The Democratic Party has been waiting four years for this moment. That moment finally came on Day 3 of the Democratic National Convention when former President Barack Obama unleashed a powerful rebuke of current President Trump and his efforts to undermine traditional American values and norms.
And by all accounts, this speech by Obama, leading up to the vice-presidential nomination acceptance speech by Sen. Kamala Harris, may have been the most demonstrative and stingy of a verbal takedown of a sitting U.S. president by his predecessor in modern American history. Obama, who also endorsed his former Vice President Joe Biden to become the next president, did not mince words about the ineptitude of Trump and what that failure has cost Americans.
“Donald Trump hasn’t grown into the job because he can’t,” Obama said from a live feed in Philadelphia. “And the consequences of that failure are severe. 170,000 Americans dead. Millions of jobs gone while those at the top take in more than ever. Our worst impulses unleashed, our proud reputation around the world badly diminished, and our democratic institutions threatened like never before.”
Obama sees President Trump for what he is: a liar and a manipulator of the truth. After all, it was President Trump who falsely promoted the birther conspiracy against Obama beginning in 2011. President Trump kept up this distortion for years and got elected largely on the lie that Obama was not eligible to be President of the United States.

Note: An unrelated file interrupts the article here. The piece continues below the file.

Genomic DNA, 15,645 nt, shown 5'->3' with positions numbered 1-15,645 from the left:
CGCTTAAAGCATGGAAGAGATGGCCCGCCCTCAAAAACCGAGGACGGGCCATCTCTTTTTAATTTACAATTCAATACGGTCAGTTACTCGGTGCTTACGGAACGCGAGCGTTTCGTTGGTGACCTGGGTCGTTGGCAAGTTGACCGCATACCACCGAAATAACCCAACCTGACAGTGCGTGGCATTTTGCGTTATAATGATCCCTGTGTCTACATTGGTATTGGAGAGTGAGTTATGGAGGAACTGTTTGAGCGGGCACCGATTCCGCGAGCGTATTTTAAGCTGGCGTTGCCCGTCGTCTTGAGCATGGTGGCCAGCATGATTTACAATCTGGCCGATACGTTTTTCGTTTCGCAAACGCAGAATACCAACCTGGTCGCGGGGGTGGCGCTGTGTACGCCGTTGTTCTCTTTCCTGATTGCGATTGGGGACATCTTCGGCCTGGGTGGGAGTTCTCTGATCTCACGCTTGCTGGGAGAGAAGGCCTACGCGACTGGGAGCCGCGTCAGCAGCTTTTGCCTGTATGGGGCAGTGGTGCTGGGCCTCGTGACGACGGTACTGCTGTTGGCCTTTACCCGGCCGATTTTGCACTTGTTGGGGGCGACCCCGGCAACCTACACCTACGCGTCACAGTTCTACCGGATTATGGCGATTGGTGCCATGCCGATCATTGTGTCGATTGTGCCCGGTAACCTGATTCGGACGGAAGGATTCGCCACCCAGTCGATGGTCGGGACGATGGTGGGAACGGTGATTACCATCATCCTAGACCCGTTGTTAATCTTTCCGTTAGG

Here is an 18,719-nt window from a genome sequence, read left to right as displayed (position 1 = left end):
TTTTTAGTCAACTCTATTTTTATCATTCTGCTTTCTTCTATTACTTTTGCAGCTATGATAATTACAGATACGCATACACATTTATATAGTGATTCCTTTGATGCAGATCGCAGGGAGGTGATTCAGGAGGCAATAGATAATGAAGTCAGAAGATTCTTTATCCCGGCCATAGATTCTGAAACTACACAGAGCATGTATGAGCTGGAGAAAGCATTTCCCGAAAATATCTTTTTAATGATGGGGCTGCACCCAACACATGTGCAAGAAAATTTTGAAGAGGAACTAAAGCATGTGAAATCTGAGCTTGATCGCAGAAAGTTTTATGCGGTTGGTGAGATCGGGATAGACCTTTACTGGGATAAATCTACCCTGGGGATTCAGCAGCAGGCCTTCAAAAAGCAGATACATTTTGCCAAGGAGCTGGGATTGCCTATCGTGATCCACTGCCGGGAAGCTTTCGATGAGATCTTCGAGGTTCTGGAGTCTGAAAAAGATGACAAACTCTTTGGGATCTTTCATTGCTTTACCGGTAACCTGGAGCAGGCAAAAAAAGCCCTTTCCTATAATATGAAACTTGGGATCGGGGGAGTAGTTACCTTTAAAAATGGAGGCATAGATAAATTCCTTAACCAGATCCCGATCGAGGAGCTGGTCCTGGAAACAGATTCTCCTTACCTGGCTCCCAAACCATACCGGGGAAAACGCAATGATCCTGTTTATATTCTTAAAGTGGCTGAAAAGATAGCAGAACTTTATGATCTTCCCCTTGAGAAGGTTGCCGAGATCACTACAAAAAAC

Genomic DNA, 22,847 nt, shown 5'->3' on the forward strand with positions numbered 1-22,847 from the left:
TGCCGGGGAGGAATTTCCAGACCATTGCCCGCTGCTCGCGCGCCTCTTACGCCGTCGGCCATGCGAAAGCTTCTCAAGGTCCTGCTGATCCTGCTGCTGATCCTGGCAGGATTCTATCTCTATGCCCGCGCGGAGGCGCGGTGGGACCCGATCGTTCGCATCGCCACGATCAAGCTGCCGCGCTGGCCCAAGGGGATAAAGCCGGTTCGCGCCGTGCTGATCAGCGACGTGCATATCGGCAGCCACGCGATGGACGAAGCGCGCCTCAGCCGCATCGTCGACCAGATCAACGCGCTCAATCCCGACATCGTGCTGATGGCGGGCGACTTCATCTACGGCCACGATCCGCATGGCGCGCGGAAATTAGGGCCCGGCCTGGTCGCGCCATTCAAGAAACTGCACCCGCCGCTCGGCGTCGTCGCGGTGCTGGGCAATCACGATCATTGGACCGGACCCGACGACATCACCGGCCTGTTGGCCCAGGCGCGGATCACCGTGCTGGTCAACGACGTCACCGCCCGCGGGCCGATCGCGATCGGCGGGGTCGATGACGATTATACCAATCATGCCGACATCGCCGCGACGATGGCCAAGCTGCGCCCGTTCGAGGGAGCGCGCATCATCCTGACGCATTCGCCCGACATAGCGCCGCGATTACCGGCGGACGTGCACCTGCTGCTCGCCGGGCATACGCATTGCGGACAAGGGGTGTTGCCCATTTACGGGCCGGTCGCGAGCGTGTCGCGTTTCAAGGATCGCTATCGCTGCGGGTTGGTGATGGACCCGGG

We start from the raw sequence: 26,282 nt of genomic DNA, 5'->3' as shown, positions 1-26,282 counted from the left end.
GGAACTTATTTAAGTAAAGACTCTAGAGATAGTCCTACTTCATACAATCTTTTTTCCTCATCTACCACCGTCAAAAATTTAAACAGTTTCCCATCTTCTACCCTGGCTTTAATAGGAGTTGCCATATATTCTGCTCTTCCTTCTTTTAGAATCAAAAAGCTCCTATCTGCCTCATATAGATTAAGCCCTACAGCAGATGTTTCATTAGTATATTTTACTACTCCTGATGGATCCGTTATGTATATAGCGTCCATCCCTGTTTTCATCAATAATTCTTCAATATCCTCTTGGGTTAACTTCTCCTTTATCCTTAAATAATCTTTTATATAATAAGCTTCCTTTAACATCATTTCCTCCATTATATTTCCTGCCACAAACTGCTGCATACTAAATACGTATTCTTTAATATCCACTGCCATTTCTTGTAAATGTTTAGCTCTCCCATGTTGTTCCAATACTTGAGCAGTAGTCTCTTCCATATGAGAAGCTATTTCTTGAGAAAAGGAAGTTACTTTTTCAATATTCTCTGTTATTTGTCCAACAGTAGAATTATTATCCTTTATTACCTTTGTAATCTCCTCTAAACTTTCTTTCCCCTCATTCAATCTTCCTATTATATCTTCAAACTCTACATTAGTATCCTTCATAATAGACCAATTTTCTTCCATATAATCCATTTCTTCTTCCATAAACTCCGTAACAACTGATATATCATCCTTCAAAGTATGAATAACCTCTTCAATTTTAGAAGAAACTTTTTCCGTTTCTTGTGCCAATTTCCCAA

The conspiracy theory caught wind real fast with Republicans that the political party stoked those fires so much that No. 44 would eventually produce his birth certificate to shut everyone’s mouth about the subject.
But the damage had been done to the first Black president of the United States. Four years into his presidency, the falsehoods and deceitful practices have kept coming from President Trump, from immigration bans and mass school shootings. President Trump’s skewed view on racial justice made him look the other way in Charlottesville and allowed him to dismiss foreign interference into the American electoral process in the 2016 election.
Impeached by the House of Representatives in December of 2019, President Trump has been apathetic towards COVID-19 and is now openly trying to suppress American votes by suing states that are expanding mail-in voting options to their constituents.
“We should expect a president to feel a sense of responsibility for the safety and welfare of all 330 million of us – regardless of what we look like, how we worship, who we love, how much money we have – or who we voted for,” Obama said. “But we should also expect a president to be the custodian of this democracy. We should expect that regardless of ego, ambition, or political beliefs, the president will preserve, protect, and defend the freedoms and ideals that so many Americans marched for and went to jail for; fought for and died for.”